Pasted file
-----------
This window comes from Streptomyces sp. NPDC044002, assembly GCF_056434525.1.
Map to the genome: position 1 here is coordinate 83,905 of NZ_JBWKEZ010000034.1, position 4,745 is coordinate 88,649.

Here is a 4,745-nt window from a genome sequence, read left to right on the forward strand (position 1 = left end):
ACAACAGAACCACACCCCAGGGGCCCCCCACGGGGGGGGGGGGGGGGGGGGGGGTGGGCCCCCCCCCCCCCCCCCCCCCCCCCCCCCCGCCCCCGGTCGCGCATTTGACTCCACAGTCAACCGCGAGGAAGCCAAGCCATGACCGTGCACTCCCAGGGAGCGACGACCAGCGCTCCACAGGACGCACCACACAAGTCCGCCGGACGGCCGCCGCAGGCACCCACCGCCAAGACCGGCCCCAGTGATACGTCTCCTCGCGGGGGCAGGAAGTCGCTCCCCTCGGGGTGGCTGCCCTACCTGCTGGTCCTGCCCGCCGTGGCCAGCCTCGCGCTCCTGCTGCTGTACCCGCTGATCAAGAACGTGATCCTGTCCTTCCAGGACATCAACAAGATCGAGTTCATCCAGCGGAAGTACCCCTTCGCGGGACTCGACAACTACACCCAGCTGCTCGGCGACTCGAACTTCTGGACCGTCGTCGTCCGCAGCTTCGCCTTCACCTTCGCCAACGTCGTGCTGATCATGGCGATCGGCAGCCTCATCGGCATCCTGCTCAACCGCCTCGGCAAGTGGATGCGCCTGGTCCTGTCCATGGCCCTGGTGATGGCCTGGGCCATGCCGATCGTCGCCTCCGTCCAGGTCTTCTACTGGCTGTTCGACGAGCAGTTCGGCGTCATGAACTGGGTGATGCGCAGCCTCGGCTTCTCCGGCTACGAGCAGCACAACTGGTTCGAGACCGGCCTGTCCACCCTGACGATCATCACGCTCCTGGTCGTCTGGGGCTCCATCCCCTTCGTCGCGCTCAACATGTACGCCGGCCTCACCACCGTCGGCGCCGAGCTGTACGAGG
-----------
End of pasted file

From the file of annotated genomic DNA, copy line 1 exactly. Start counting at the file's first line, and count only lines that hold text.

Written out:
This window comes from Streptomyces sp. NPDC044002, assembly GCF_056434525.1.